How does DLP projection work? | Ushio Europe B.V.

To begin the DLP-DCP process, Ushio’s DXL light sources emit high-intensity visible rays into the projector housing. This must be combined with a reflector, which envelopes the lamp on all but one side, to direct the light through the projection system and maximise efficient usage of the emitted light. A well-placed lens condenses the light into a beam, focusing and directing it towards the TIR prism.

Older projectors used mirrors in order to redirect light around corners, but have since been replaced by prisms in modern professional optics. Mirrors are only able to reflect around 95% of that achieved by a TIR prism. The primary purposes of TIR are to optimise the usage of space within the optical system, divert the light beam onto the DMDs, and improve the contrast of the resulting image.

In a three-chip DLP system, each DMD chip is responsible for processing light in one of the three primary colours – red (R), green (G), and blue (B). In order for this to be possible, the light emitted from the Ushio DXL lamp must be split through the use of a trichroic prism. This is achieved by creating an assembly from two dichroic prisms, which are able to split light into two colours, and positioning them with an air gap between the prism surfaces. The result is certain areas of the trichroic prism now act as dichroic filters, each blocking two of the three colours but allowing one to pass through. The DXL’s output is separated into three distinct red, green, and blue colour beams.

If Ushio’s xenon lamp represents the heart of the projection system, then the DMDs are the brain. Sometimes referred to as the DLP chip, a DMD is a semiconductor-based microelectromechanical system (MEMS) device which incorporates an array of mirrors, a memory chip, and a light dump. As the DXL’s light beam has now been separated by the trichroic prism, three DMDs are required, and each is dedicated to receiving only one of the RGB colours.

Each mirror on the DMD surface represents a single pixel, reflecting light in order to produce the final image. To achieve a truly 4K image, the DMD chip would need to house around 8.3 million mirrors. As you can imagine, these mirrors are incredibly small, measuring less than 1/5 of a human hair. The chip is able to individually tilt the mirrors into their ON / OFF positions using a binary system (0 or 1). When a mirror is in the ON position, light from the Ushio DXL lamp is reflected toward the projector lens, which makes that particular pixel appear bright in colour on the screen. When positioned in the OFF state, the light is reflected away from the lens onto a heat sink; or light dump, as our partners at Barco like to refer to it. That pixel will now appear dark in colour when projected onto the screen.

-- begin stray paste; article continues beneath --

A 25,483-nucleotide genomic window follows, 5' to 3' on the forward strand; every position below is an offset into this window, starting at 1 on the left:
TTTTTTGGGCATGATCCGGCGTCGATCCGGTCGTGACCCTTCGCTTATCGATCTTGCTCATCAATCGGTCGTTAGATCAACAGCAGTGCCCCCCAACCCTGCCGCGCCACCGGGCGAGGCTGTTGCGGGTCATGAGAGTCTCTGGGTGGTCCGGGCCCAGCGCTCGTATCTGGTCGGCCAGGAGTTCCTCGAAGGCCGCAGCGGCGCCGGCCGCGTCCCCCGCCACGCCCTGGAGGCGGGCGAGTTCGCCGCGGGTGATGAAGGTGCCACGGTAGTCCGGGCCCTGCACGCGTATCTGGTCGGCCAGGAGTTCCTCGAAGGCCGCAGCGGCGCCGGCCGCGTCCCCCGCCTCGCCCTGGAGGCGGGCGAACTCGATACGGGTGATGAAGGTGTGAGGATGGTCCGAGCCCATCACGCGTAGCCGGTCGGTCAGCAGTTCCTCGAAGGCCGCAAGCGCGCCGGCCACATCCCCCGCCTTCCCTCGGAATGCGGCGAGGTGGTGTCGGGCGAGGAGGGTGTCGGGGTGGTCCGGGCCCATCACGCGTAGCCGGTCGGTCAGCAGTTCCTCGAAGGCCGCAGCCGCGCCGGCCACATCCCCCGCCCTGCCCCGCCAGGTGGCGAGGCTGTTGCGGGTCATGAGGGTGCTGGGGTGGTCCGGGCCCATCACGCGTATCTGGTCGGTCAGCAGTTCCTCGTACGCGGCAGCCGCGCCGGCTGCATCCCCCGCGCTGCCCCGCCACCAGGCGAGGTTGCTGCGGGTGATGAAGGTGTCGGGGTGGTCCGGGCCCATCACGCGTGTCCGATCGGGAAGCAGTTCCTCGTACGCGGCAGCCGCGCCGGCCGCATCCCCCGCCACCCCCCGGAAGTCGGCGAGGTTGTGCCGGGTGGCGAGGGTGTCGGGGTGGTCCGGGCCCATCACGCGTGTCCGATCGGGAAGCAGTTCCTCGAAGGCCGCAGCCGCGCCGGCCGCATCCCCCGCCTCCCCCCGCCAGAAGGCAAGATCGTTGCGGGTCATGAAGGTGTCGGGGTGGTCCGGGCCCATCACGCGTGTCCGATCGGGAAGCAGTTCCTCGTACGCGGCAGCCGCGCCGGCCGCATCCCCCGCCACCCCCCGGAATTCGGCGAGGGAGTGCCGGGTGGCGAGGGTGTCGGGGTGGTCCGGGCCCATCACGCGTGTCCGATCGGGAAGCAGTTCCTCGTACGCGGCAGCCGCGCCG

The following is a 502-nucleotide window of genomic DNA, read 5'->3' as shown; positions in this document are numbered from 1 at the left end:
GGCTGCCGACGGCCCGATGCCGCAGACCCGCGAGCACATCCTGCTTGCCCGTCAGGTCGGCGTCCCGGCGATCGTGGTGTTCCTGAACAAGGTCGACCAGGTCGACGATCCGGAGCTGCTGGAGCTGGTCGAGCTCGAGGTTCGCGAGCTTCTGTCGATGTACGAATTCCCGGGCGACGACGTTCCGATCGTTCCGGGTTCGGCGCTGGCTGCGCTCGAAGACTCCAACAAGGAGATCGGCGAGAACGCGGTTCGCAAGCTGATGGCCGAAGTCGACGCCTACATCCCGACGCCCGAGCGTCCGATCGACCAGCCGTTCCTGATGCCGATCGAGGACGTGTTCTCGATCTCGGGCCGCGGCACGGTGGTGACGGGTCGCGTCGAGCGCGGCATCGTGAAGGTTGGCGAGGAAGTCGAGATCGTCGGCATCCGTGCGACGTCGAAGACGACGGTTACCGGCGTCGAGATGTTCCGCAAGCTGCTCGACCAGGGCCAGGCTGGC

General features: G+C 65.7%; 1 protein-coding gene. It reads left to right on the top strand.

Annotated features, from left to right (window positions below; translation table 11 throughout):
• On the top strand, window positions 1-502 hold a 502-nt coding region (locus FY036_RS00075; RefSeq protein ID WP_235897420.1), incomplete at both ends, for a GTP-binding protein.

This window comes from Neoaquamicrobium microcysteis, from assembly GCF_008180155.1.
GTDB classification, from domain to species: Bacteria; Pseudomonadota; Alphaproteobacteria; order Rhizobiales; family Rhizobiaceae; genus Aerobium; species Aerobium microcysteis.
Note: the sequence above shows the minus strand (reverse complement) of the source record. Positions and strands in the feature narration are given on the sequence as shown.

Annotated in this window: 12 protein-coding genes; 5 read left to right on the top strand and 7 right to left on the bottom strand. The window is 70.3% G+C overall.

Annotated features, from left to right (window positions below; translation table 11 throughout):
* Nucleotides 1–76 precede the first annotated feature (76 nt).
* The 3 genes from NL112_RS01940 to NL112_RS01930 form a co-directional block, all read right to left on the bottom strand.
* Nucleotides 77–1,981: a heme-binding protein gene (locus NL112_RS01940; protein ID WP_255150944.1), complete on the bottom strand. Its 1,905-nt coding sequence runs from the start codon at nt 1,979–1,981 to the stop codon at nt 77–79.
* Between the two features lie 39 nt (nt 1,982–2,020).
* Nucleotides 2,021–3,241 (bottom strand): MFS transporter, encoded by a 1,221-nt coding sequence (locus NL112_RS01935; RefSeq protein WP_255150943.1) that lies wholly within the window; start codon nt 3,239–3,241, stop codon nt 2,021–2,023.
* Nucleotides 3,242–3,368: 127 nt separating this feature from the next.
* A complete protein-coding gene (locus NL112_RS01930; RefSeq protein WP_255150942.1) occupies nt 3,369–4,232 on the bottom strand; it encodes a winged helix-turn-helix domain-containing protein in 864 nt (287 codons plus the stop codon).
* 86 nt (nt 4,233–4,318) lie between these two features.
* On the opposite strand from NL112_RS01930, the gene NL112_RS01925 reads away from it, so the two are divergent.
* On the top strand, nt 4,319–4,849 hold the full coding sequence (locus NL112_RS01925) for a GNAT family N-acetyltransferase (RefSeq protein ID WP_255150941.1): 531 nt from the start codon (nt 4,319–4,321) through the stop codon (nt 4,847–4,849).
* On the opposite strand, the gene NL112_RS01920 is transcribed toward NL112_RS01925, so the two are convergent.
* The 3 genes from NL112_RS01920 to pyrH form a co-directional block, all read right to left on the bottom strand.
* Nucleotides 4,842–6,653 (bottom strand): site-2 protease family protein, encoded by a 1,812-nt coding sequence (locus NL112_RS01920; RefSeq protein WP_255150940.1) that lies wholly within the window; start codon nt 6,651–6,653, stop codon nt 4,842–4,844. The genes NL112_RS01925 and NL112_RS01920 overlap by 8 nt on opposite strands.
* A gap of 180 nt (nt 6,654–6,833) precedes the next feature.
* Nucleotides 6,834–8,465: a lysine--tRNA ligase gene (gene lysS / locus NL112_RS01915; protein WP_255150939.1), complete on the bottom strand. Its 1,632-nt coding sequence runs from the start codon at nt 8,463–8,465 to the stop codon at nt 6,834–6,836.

The three reflected beams now carry all of the information required to create an image on the screen. All that remains to do is recombine the red, green, and blue beams into a single light stream once again. This is achieved by directing the rays back through the trichroic prism and into the projection lens. As mentioned before, the image is tiny, so the lens must be capable of blowing up the image up to 1,200 times. Once this is achieved, the screen is illuminated in stunningly high-definition for captivated audiences to enjoy!

Ushio is ready to deliver DCP lamps to your cinema

Ushio Europe is a longstanding ally of the worldwide cinema industry, and a pioneer in the manufacture of top quality xenon digital cinema projector lamps. With a huge selection of lamps built to the highest specifications, Ushio is able to furnish every one of your screens with the vivid and clear images which your audience expects. We place no significance on whether our customers require a low power lamp for a single screen art-house, or a selection of setups for an entire theatre chain of 25 screen multiplexes.

Ushio’s latest brochures and product catalogues can be found on our downloads page. If you are ready to make a formal enquiry, please fill in the form on our contact page.